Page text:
Home Cancer Screening
Color Genomics (Color.com) provides doctor-ordered clinical-grade genetic testing and board-certified genetic counseling. You can have your own physician order the test, but Color also offers independent doctors who will review your information and order the testing on your behalf. I chose that option. Its Hereditary Cancer Test ($249) analyzes 30 genes, including BRCA1 andBRCA2 to detect mutations in genes associated with an increased risk for common hereditary cancers including breast, colorectal, melanoma, ovarian, pancreatic, prostate, stomach, and uterine cancers.
Like 23andMe, Color’s test simply requires a saliva sample. Color also encourages you to provide detailed information about your health history and any relatives who’ve had cancers themselves. This information adds to the company’s analysis of your risks. Although my tests indicated I have none of the genetic variations, because I do have relatives with certain cancers, Color still recommends I work with my primary physician to create a customized cancer screening plan (which unfortunately means I still have to undergo those colonoscopies). Included in the price is access to a counselor who will go over your personal results, and answer any questions.
The ordering physician will automatically get a copy of your test results but you can also share them with other providers. The price includes access to a board-certified genetic counselor who will help answer your questions regardless of whether you test positive or not. The counselor reviews basics about genetic testing, goes over your personal results, and answers any questions. These sessions typically last less than an hour.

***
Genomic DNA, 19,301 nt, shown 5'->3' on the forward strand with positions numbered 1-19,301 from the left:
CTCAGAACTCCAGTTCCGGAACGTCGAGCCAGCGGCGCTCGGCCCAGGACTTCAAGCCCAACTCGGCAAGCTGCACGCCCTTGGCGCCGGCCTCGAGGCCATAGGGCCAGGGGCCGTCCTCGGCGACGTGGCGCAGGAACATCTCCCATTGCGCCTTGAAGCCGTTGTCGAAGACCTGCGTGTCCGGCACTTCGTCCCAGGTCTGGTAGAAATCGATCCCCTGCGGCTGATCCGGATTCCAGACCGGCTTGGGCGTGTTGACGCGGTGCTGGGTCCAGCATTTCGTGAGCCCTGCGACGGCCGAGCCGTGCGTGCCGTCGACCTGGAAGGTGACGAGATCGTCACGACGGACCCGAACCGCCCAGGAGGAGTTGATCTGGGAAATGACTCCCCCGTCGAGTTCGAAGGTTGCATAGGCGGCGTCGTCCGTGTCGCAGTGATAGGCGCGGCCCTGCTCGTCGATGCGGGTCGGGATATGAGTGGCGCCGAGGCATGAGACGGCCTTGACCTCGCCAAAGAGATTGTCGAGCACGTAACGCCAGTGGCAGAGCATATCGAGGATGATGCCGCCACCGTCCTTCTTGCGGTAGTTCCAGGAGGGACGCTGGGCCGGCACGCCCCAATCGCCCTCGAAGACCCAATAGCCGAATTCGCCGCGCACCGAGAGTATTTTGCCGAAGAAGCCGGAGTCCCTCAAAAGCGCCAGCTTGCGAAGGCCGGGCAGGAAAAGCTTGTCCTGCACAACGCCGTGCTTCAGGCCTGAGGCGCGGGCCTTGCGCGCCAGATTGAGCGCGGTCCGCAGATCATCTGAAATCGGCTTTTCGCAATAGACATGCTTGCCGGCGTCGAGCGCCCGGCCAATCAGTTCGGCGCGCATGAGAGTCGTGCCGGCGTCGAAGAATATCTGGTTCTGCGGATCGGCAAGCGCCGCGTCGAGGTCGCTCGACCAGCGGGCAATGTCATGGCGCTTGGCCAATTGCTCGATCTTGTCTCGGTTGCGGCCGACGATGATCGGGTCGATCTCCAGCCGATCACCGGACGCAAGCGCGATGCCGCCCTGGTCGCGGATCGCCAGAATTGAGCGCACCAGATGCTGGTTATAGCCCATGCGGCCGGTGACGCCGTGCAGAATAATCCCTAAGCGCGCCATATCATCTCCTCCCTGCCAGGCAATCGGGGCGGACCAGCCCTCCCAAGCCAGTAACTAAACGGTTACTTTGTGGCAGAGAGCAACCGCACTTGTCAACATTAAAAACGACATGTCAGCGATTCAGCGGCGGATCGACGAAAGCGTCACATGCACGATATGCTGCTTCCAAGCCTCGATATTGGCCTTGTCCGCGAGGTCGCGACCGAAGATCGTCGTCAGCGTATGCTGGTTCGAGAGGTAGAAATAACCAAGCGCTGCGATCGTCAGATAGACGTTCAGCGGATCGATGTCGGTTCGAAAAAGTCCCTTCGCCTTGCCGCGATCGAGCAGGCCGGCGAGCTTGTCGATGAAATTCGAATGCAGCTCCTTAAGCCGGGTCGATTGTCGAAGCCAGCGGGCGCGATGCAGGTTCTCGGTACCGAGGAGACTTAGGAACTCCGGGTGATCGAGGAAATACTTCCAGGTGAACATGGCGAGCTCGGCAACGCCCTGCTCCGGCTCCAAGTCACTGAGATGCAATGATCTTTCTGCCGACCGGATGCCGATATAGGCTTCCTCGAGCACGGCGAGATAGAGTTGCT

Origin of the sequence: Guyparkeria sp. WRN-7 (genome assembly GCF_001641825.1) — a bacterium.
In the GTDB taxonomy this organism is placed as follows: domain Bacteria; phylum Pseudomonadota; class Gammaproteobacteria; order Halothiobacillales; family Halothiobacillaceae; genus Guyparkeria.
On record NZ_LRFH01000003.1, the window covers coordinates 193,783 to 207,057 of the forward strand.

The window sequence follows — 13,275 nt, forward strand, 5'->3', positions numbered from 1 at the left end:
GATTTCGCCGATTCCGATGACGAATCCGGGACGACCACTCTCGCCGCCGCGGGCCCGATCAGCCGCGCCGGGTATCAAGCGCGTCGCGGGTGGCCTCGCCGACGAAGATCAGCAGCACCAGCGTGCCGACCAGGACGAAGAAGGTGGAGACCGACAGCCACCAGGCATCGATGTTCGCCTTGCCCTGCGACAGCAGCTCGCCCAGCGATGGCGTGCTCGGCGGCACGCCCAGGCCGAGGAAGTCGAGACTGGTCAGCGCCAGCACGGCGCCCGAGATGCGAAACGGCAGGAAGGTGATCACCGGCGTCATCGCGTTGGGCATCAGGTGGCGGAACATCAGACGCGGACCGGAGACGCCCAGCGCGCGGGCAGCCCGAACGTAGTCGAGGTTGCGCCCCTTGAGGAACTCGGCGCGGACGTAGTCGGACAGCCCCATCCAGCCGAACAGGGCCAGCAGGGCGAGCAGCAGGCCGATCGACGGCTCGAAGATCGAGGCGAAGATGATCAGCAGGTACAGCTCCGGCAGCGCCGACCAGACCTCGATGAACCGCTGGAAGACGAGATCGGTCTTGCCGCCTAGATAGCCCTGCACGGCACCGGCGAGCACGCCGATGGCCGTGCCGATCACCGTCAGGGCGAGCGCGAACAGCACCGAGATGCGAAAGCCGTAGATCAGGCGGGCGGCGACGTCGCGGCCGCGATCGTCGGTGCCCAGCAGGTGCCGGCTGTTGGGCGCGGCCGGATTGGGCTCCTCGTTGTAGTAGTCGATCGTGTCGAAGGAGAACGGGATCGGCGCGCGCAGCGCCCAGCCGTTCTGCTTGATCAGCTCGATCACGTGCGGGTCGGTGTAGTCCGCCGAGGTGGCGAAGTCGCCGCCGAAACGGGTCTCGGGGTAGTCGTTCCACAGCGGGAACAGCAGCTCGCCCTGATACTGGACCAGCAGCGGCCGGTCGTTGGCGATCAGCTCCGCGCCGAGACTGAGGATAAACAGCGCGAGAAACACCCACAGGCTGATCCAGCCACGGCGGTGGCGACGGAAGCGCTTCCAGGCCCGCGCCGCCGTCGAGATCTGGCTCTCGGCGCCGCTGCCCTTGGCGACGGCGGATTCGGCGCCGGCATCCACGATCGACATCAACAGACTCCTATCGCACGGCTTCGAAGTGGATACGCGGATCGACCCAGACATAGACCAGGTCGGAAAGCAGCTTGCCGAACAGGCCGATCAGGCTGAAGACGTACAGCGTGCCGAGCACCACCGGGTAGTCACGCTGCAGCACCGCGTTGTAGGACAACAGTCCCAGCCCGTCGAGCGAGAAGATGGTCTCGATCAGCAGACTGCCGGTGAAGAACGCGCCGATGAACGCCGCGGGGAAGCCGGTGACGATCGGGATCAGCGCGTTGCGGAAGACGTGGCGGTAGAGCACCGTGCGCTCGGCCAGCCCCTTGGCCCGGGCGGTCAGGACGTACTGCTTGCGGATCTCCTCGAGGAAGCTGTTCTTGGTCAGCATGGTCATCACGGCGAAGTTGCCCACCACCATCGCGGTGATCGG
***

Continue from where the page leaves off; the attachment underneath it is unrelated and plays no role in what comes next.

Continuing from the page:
Color reiterates that cancer has many causes, and only “10 to 15 percent” of certain cancers are “passed down through families.” Indeed, recent studies suggest many cancers are due to random mutations that appear to have no genetic, environmental, or lifestyle causes.
Home STI Tests
MyLab Box (myLabBox.com) delivers STI screening options to your doorstep, allowing you to avoid your doctor’s office or a clinic, yet get tested — and sometimes even treated — for the most common sexual transmitted infections.
Lora Ivanova, cofounder and CEO of myLab Box, tells The Advocate the prevalence of STIs are rising and “we would be fools to continue to pretend that if only we could convince people to walk into a clinic, that would change. They have refused to do that for hundreds of years. Something’s got to give. I think that this is really a revolutionary way to screen for our health. And these tests are just as accurate as tests that are done in clinics and doctors’ offices.”
The company offers a Love Box ($499) aimed at couples, which tests for HIV, hepatitis C, herpes simplex type 2, syphilis, chlamydia, gonorrhea, and trichomoniasis. The LGBTQ friendly company offers same-sex couple kits as well as hetero kits. MyLab Box says of the Love Box, “Whether you are looking for a lifetime partner or a fling, make your health and that of your partner a priority by testing together!”
In addition, myLab Box offers what they call “extragenital tests.” These are oral and rectal tests that can identify STIs in the throat or rectum. Few doctors or clinics offer these tests as part of regular screenings, even though, Ivanova points out, “Regardless of sexual orientation, the fact is many people engage in oral or anal sex and as many as 20 percent or more of infections that originate locally in one of these sites may not be detected by the conventional genital model. So being able to screen for infections locally we feel is extremely important, especially for sexually active adults.”
I ordered a Safe Box ($189), which offers five tests including HIV and the four most common STIs (excluding HPV — see below). The tests are a little more involved than spitting into a tube. The hardest for me was dripping blood onto the provided card without getting nauseated. To get enough, I ended up having to squeeze blood out of the pin prick on my finger. My results were all negative, but some STIs can have long incubation periods, so myLab Box encourages regular retesting to stay safe.